Violence should never be part of the job. Yet for far too long, healthcare workers and nurses have been subject to unacceptable physical, verbal or sexual assault in the workplace. Data collected by National Nurses United (NNU) in 2020 and 2021 revealed that 82% of healthcare workers have experienced at least one type of workplace violence.

Prior to the pandemic, the rate of workplace violence in the United States had been trending upwards. In the period between 2005 and 2014, there was a 110% increase in incidents in private industry hospitals. In response, healthcare workers took action.

In 2014, nurses pressed the state of California to pass ground-breaking legislation to protect the safety of healthcare workers. The Healthcare Workplace Violence Prevention Act demands that healthcare facilities “adopt a workplace violence prevention plan as a part of its injury and illness prevention plan to protect healthcare workers and other facility personnel from aggressive and violent behavior.”

Although there are at least nine other states that have put laws into effect that require workplace protection policies, not every state has protections in place.

Further, the Occupational Safety and Health Administration (OSHA) does not have a specific regulation that applies to the prevention of workplace violence in the healthcare setting. However, OSHA does mandate that employers are bound to “furnish to each of his employees’ employment and a place of employment which are free from recognized hazards that are causing or are likely to cause death or serious physical harm to his employees.” This is recognized as the “general duty clause.” OSHA’s guidelines for workplace violence prevention are not legislated however, and compliance is voluntary.

The escalating toll on healthcare workers

As we enter the third year of the Covid-19 pandemic, a recent survey and report shows that the rates of workplace violence in healthcare in the United States are accelerating. An NNU survey released in September 2021, stated that 31% of nurses reported a recent increase in workplace violence. This is a surge in numbers compared to a survey in March 2021, when nurses reported a 22% increase, and November 2020, in which nurses disclosed a 20% rise in workplace violence.

A lack of an OSHA national standard has left the responsibility up to individual states and employers to create robust workplace violence prevention plans and implement multi-pronged strategies that address the security and safety of staff.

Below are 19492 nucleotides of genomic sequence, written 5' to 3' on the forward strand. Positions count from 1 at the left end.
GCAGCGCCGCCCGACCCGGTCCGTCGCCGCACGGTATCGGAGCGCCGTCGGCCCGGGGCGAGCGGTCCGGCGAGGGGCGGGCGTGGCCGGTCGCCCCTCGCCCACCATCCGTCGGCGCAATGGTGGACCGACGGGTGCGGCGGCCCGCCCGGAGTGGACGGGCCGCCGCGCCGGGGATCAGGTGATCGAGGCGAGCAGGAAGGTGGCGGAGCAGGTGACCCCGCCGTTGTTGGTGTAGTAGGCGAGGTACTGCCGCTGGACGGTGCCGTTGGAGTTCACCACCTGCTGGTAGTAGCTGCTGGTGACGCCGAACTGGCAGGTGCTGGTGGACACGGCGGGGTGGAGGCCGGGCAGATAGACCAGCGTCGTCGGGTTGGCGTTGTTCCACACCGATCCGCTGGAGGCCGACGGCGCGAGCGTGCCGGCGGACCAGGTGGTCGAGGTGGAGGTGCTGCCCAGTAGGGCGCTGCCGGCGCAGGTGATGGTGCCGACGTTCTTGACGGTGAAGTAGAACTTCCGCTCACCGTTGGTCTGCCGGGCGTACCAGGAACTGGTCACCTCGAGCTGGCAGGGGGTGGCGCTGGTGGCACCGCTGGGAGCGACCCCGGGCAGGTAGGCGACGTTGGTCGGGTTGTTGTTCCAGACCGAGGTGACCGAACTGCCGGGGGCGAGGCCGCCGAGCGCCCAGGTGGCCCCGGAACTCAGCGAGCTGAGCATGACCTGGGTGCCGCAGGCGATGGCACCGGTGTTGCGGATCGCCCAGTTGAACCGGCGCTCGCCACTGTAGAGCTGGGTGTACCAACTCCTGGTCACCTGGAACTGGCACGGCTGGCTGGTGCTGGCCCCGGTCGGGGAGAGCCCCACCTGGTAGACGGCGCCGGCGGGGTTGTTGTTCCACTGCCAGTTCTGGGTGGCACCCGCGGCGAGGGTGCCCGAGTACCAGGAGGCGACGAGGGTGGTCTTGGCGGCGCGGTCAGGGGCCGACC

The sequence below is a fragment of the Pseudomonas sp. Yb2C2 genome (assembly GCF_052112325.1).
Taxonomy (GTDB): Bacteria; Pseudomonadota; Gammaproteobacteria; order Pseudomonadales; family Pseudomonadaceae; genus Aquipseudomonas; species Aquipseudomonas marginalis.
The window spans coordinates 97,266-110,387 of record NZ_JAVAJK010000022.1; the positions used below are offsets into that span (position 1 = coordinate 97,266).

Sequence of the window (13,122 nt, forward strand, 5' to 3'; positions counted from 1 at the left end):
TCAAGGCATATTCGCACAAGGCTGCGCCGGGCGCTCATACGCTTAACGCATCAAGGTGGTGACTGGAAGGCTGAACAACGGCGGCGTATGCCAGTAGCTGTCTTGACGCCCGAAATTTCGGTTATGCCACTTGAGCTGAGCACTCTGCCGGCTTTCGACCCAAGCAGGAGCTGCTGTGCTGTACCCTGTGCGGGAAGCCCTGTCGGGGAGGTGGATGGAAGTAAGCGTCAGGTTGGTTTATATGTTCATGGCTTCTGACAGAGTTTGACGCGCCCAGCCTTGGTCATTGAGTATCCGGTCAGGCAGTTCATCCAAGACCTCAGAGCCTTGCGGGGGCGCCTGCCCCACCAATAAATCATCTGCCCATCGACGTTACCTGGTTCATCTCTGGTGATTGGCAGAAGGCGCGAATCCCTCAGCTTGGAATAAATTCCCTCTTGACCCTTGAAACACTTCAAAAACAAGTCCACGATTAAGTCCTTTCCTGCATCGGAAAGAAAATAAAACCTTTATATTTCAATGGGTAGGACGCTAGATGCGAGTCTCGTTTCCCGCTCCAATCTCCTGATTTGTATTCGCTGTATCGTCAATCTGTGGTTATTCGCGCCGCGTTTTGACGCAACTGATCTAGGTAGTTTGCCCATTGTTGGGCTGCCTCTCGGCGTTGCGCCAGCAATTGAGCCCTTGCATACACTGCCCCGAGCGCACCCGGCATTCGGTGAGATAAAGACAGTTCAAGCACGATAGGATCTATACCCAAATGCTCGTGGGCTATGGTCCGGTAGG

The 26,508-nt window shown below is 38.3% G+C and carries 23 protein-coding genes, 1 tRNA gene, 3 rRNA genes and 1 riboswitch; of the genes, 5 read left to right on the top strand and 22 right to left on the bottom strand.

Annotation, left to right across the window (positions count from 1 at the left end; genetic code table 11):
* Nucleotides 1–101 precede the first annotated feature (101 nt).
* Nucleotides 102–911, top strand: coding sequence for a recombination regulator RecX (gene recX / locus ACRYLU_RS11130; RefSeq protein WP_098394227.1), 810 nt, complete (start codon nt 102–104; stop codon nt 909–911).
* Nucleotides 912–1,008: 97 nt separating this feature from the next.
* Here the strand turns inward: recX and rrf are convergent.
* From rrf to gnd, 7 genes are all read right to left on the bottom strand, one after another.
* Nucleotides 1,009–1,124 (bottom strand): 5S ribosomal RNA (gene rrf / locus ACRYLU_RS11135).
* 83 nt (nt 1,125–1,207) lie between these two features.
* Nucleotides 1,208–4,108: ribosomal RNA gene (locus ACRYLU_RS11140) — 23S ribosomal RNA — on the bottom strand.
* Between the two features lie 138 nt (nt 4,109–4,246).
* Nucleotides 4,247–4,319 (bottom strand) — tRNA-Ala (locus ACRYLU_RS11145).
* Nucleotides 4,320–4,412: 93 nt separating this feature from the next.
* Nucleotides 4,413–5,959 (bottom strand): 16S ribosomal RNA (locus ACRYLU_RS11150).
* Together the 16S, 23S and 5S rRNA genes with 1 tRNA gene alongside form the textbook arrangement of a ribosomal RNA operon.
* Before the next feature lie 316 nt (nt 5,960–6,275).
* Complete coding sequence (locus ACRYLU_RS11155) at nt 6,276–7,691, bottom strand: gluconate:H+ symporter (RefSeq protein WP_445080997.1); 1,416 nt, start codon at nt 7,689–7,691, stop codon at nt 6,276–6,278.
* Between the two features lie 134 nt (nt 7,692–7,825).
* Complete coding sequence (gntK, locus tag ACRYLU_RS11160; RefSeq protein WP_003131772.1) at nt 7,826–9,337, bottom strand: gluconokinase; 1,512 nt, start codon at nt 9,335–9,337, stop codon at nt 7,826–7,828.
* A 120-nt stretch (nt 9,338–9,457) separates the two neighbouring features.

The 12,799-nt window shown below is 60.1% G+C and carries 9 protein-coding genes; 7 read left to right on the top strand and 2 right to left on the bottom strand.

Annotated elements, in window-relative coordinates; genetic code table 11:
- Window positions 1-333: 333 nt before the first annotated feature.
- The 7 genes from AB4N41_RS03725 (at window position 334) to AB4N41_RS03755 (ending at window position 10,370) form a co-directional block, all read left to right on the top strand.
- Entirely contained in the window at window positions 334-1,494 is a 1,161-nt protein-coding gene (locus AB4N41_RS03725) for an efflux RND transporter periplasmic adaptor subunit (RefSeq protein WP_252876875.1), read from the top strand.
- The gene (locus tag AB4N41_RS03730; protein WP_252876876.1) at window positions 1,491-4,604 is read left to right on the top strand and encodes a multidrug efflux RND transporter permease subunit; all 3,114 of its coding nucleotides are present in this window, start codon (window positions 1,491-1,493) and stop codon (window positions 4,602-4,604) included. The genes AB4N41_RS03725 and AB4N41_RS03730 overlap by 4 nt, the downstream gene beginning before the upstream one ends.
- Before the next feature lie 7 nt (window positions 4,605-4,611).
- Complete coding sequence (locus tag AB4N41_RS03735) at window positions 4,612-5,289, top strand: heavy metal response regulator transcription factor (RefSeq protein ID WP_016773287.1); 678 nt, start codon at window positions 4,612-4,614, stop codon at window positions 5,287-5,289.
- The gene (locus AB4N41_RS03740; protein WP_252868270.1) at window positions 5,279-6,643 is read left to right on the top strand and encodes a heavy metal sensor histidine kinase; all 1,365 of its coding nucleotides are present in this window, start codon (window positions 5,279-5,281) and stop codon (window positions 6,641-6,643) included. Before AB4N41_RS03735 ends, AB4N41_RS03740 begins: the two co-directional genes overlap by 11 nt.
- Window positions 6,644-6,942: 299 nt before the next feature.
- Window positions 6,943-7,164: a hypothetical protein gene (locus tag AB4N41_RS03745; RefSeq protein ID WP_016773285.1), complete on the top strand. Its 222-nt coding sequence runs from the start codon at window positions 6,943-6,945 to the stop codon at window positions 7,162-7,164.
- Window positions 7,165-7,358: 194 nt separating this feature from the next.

Using technological solutions to deter violence

There are many existing technological solutions which can be implemented now to deter and respond to violence in healthcare settings. These could include video surveillance, access control, body cameras, mass notification systems, and staff duress alarms. Healthcare facilities will need to complete a risk assessment and review their budget to decide on the solutions that will offer the greatest benefits.

Implementing RTLS to provide immediate assistance

Real-time location systems (RTLS) are a solution that can help to reduce workplace violence on several fronts. If a nurse, doctor or other healthcare worker experiences a threat to their safety or violence, staff safety systems give workers the capability to call for help.

The GuardRFID real-time location systems (RTLS) solutions enable healthcare staff who are threatened to call for assistance by pressing a button on a discrete tag, worn on the wrist or as a lanyard. ID badge-style personal tags are designed for both comfort and system adoption.

RTLS solutions also provide accurate, real-time visibility on the location of the staff member, so that security can be dispatched to help immediately. If a tag call button is pressed, the tag communicates with GuardRFID infrastructure in real-time to facilitate staff location and alerts in the AllGuard® software. Staff are also able to communicate that assistance is on the way, which can de-escalate an unsafe situation.

Duress alarm messaging can be configured to meet the organization’s preferred communication protocols. For example, a notification can be sent to authorized personnel such as security. And, various messaging options are possible, such as the activation of workstation alarms, email, mobile alerts, CCTV or voice messaging.

As the healthcare impacts of the pandemic continue to put pressure on healthcare professionals, hospitals and other healthcare facilities can be active in reducing some of the risks associated with workplace violence, and ensuring meaningful prevention policies are put in place.

To book a demo and see how an RTLS solutions can provide a safer work environment for healthcare professionals, visit

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